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Q: What can I do about my stretch marks?


A: Nonsurgical treatment is ineffective. Stretch marks on the lower abdomen can be eliminated with a tummy tuck. Stretch marks on the upper abdomen are moved down to the lower abdomen.


Q: Should I wait until I am done having children before having surgery?


A: It makes sense to wait until you are finished having children so that you don’t stretch the skin again and possibly stretch out the muscle repair too. For women who are unsure about future pregnancies, a judgment call needs to be made—the advantages of having the results now, against the possibility of having to do another tightening procedure later on. Of course, limiting weight gain with pregnancy will help. The abdominoplasty itself does not affect your ability to get pregnant or cause any problem with expansion of tissues during pregnancy. Many of my patients have gone on later to have pregnancies, but very few seem to return for revision of their tummy tucks.


Q: I’ve had previous abdominal surgery. What are the risks?


A: The abdominoplasty does not involve opening the abdominal cavity that contains the organs. Sometimes patients are concerned about adhesions— internal bands of scar tissue that can develop around organs and cause problems. Because the peritoneum is not entered, there is no risk of adhesions from an abdominoplasty.


Q: Do you use a pain pump?


A: Of course, this is not a “pain pump” (patients are having enough of that already) but a “local anesthetic pump” that delivers small amounts of local anesthetic into the surgical wound after surgery using a catheter and a pump. A pain pump sounds like a reasonable and humane measure to improve patient comfort. However, a study showed similar pain scores and use of prescription painkillers in patients with and without these pumps after abdominoplasty, so they don’t appear to be sufficiently beneficial to justify the added nuisance of looking after it, the expense, and occasional complications. Possible reasons for its ineffectiveness are a lack of penetration of the muscle fascia, and a compromised distribution in the wound due to gravity and suction drains used after surgery that may drain off the local anesthetic solution. I prefer to infuse the tissues with a long-lasting local anesthetic solution that penetrates the muscle and is slowly released by fat cells into the tissues. I call this a “physiological pain pump” (Swanson E. A physiological pain pump for abdominoplasty: An alternative to regional blocks and liposomal bupivacaine. Plast Reconstr Surg. 2015;136:714e–716e).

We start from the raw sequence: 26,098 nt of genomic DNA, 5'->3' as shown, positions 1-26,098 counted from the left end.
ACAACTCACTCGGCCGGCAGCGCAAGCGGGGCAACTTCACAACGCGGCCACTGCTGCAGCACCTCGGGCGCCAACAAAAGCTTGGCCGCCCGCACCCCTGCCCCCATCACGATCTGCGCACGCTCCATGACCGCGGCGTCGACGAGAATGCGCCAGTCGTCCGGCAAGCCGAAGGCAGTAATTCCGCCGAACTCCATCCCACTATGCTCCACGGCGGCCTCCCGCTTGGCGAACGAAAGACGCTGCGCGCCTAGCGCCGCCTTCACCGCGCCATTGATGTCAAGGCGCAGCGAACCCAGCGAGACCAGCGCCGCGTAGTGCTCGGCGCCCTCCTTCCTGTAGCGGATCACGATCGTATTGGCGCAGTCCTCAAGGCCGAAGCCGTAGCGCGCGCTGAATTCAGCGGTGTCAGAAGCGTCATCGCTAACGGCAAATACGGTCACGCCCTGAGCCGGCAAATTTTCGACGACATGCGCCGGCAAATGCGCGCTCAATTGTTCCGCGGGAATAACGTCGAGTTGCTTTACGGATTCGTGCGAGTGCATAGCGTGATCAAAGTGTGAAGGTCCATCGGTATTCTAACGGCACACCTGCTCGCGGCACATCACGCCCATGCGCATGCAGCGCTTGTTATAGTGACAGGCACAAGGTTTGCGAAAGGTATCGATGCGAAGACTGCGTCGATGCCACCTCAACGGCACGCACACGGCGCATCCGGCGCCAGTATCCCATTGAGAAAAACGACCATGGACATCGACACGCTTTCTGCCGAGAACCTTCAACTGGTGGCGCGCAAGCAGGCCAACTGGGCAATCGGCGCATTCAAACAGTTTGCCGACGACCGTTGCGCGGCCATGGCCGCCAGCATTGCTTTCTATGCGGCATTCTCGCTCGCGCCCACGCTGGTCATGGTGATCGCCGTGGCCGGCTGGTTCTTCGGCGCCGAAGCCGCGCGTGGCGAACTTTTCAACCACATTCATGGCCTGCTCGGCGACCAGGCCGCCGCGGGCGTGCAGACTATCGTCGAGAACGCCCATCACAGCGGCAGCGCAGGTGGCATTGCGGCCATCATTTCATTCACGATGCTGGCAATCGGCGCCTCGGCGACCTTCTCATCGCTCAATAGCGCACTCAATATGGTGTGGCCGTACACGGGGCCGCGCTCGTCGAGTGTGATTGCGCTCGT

Q: Do you use that new long-lasting local anesthetic?


A: Liposomal bupivacaine (Exparel) is being used by some plastic surgeons. However, its diffusion into the tissues is limited. I prefer using bupivacaine in a “superwet” solution that permeates the tissues and is slowly released by the patient’s own fat cells (as described above).


Q: I have a belly button hernia. Can it be repaired simultaneously?


A: This can be repaired at the same time as the abdominoplasty. Also, excessively wide belly buttons can often be tightened into more attractive, smaller “innies.”


Q: Do you do many tummy tucks on men?


A: Not as many as women, of course, because of the effects of pregnancy. However, any patient, male or female, who has lost weight, or who otherwise has poor skin tone of the abdomen, can benefit.


Q: How much weight will I lose?


A: The weight of the abdominal tissue that is removed is typically in the range of 2–10 pounds, although I have removed as much as 15 pounds. Liposuction will remove additional fat, usually several pounds. This makes a major difference in body contour, much more than a similar amount of weight loss from dieting. Obviously, in patients who are overweight, results are best from a combination of weight loss from dieting and surgery to correct body disproportions.


Q: How long before I can straighten up fully?


A: This depends on the degree of existing skin laxity, how low the incision is placed, and how much skin is removed. Ironically, lean patients with less skin laxity (but still enough to be of concern), who want the scar as low as possible to keep it concealed, will have the greatest abdominal tightness. These patients may take a couple of weeks to straighten fully. Most patients take about a week before they can stand fully straight.


Q: It feels very tight. Should I be careful to avoid pulling on the incision?


A: Yes, especially during the first week. Avoid pulling too much because this may place too much tension on the incision. After a week, you can stretch a little more. The key is to do a little more each day. Your body is a good guide and will tell you when to back off.


Q: When can I return to exercising?


A: You won’t feel like exercising after surgery. You can start walking a mile or 2 in about 2 weeks and return to exercising a month after surgery. Abdominal exercises will take longer, about 6 weeks at a minimum.